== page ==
In modern homes, wall tiles are generally set in adhesive, while floor tiles are set in either adhesive, thinset, or mortar. Mortar, or mud, is still commonly used for bathroom and shower enclosure tile floors. Thinset is like mortar in that it is a cement-based product. It differs from true mortar in that it may be applied directly over plywood or tileboard without the need for the metal-mesh reinforcement necessary for mortar.

Ceramic

1. Remove the grout from around the tile(s) you want to replace.

The grout bonds and seals the area between the tiles, protecting the floor underneath from the moisture which can eventually loosen the tiles and damage the substrate. If you try to remove the tile without removing all of the grout first, there is a chance that the adjacent tiles will chip.

If the grout is a soft, unsanded wall grout, you can scratch it out with a utility knife, being careful not to slip and scratch adjacent tiles (oddly enough, you will find that as the blade dulls, it does a better job).

If you are dealing with a sanded floor grout, which tends to be tougher than wall grout, you may have to use a small cold chisel to get the grout out, especially if the grout line is very wide (over 1/4″). However, once you break the surface of the grout, you may be able to go back to the utility knife with the dull blade. There is a tool called a grout saw that is intended to remove grout. However, it is useless unless the grout line is wide.

2. Remove the broken tile.

If the broken tile is loose, simply lift it out and go on the next step. For floor tiles, rap on the edge of the tile, using a hammer and a small cold chisel or other suitable tool (in other words, whatever you have handy, such as a screwdriver). Do not touch any of the adjacent tile, because you may loosen or chip them. A few carefully place whacks may loosen a tile set in mortar or Thinset.

If the tile is set in adhesive, as are most wall tiles, or well adhered to the mortar, every piece of the tile is going to fight you during the removal process. You will probably do some damage to the floor or wall underneath the tile during removal, but it is of little consequence once you install the new tile.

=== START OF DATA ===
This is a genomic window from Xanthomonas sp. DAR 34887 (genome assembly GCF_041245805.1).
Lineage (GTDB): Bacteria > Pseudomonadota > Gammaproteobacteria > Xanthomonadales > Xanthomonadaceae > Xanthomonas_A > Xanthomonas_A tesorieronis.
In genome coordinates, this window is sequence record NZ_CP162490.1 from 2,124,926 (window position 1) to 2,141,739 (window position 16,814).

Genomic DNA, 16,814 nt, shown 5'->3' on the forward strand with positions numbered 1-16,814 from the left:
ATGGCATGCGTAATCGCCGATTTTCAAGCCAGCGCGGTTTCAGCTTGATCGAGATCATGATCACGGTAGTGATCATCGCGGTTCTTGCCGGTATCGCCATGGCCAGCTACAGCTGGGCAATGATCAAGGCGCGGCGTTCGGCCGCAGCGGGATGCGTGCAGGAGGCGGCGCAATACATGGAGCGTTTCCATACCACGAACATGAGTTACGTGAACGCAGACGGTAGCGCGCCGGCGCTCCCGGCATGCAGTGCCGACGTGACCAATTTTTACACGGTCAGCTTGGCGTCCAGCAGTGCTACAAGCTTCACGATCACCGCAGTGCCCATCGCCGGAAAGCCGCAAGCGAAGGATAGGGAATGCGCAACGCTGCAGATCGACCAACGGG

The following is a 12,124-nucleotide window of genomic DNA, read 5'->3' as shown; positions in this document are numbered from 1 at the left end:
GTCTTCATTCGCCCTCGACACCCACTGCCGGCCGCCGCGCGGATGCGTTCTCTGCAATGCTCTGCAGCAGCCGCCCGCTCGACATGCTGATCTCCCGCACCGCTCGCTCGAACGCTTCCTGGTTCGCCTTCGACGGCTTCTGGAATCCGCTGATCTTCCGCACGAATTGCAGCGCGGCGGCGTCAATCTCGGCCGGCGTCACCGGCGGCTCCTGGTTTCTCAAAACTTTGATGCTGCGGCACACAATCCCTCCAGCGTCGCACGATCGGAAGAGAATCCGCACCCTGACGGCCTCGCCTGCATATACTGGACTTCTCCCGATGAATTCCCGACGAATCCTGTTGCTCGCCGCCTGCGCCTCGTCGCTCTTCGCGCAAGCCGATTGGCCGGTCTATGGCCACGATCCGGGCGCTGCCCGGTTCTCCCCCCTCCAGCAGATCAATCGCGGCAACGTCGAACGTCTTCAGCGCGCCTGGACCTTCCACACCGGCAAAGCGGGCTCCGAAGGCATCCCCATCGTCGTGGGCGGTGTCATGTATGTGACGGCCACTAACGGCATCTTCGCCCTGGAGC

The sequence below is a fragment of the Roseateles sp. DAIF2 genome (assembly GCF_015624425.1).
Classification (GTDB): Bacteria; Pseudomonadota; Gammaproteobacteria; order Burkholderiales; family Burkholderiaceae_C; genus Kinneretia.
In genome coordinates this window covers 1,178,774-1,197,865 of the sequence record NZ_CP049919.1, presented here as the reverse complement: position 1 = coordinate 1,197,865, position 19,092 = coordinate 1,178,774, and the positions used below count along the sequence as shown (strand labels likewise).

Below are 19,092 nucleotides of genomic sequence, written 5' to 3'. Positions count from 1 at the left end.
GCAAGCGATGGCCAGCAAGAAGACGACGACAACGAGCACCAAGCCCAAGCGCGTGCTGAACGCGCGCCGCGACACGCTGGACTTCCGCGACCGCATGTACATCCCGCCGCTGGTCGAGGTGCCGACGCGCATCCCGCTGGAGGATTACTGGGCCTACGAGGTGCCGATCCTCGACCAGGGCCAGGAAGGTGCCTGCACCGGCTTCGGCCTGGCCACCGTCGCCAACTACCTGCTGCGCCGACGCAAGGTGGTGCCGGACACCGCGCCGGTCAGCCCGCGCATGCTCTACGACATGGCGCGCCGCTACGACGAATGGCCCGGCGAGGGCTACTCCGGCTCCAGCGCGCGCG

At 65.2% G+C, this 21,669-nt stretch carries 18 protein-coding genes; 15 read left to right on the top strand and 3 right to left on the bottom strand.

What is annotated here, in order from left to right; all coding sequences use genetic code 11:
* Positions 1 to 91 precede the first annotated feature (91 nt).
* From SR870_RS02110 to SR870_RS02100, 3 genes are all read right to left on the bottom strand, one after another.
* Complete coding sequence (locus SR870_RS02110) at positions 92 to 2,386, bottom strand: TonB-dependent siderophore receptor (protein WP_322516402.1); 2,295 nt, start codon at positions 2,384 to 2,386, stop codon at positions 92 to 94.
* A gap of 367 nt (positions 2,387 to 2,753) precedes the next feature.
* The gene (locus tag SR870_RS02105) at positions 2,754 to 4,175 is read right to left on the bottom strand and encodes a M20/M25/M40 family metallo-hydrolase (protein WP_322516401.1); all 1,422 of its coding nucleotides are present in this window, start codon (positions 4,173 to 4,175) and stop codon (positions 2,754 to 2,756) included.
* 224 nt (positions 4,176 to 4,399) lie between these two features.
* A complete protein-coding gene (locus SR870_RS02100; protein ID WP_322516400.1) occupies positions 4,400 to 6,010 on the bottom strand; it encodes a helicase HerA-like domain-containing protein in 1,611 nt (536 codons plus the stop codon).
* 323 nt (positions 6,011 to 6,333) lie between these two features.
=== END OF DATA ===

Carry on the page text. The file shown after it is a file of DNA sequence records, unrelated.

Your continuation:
You can use a cold chisel to break a tile into pieces, but you must be very careful to not damage adjacent tiles. I usually use a carbide drill bit, 1/4″ to 1/2″ diameter, and drill a series of holes in the tile, making it easier to break apart. Once you have a hole in the tile, you can use a chisel or screwdriver to pry/break the rest of the tile out.

3. Prepare the hole and set the replacement tile.

Vacuum out all debrus, and scrape out any lumps or bumps in the mortar or adhesive. Test fit the new tile to make sure it 1) sits firmly without excessive rocking, and 2) doesn’t sit higher than the other tiles. Scrape out more remaining adhesive/mortar if necessary.

Apply a 1/8″ layer of adhesive to the back of the tile with a putty knife. It is not necessary to use a special grooved tile adhesive applicator for a small repair such as this.

Do not apply the adhesive closer than a half-inch to the edge of the tile. You don’t want the stuff to squeeze out into the area between the tiles when you place it. Just more of a mess to clean up later!

Press the tile into its place with a slight wiggling motion, which will spread the adhesive and assure a good bond.

4. Let the adhesive dry for 24 hours and apply matching grout.

If any more than a slight amount of adhesive squeezed out between the tiles in the last step, use a utility knife or a thin screwdriver and scrape as much of it out as you can.